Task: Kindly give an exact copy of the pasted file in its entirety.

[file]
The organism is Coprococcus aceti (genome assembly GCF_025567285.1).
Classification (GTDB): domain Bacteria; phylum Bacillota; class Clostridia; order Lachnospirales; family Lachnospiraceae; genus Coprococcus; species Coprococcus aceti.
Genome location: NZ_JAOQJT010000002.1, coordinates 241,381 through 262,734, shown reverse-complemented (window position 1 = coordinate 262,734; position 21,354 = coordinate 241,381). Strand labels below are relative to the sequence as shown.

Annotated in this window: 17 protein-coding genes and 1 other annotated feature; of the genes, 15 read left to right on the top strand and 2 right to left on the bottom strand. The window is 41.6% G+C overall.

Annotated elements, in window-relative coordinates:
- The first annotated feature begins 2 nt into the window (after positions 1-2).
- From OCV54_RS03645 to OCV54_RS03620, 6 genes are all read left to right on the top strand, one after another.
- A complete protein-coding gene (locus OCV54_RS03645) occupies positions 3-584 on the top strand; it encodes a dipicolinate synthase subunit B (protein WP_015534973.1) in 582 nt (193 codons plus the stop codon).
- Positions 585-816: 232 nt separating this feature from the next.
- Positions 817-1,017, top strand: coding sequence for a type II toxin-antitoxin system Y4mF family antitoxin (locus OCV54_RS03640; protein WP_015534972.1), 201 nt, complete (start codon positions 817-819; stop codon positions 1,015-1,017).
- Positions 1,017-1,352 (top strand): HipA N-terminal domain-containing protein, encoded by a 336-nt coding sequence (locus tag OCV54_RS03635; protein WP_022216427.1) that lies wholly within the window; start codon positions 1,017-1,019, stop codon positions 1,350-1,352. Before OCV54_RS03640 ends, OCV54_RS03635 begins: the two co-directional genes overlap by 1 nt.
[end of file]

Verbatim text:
The organism is Coprococcus aceti (genome assembly GCF_025567285.1).
Classification (GTDB): domain Bacteria; phylum Bacillota; class Clostridia; order Lachnospirales; family Lachnospiraceae; genus Coprococcus; species Coprococcus aceti.
Genome location: NZ_JAOQJT010000002.1, coordinates 241,381 through 262,734, shown reverse-complemented (window position 1 = coordinate 262,734; position 21,354 = coordinate 241,381). Strand labels below are relative to the sequence as shown.

Annotated in this window: 17 protein-coding genes and 1 other annotated feature; of the genes, 15 read left to right on the top strand and 2 right to left on the bottom strand. The window is 41.6% G+C overall.

Annotated elements, in window-relative coordinates:
- The first annotated feature begins 2 nt into the window (after positions 1-2).
- From OCV54_RS03645 to OCV54_RS03620, 6 genes are all read left to right on the top strand, one after another.
- A complete protein-coding gene (locus OCV54_RS03645) occupies positions 3-584 on the top strand; it encodes a dipicolinate synthase subunit B (protein WP_015534973.1) in 582 nt (193 codons plus the stop codon).
- Positions 585-816: 232 nt separating this feature from the next.
- Positions 817-1,017, top strand: coding sequence for a type II toxin-antitoxin system Y4mF family antitoxin (locus OCV54_RS03640; protein WP_015534972.1), 201 nt, complete (start codon positions 817-819; stop codon positions 1,015-1,017).
- Positions 1,017-1,352 (top strand): HipA N-terminal domain-containing protein, encoded by a 336-nt coding sequence (locus tag OCV54_RS03635; protein WP_022216427.1) that lies wholly within the window; start codon positions 1,017-1,019, stop codon positions 1,350-1,352. Before OCV54_RS03640 ends, OCV54_RS03635 begins: the two co-directional genes overlap by 1 nt.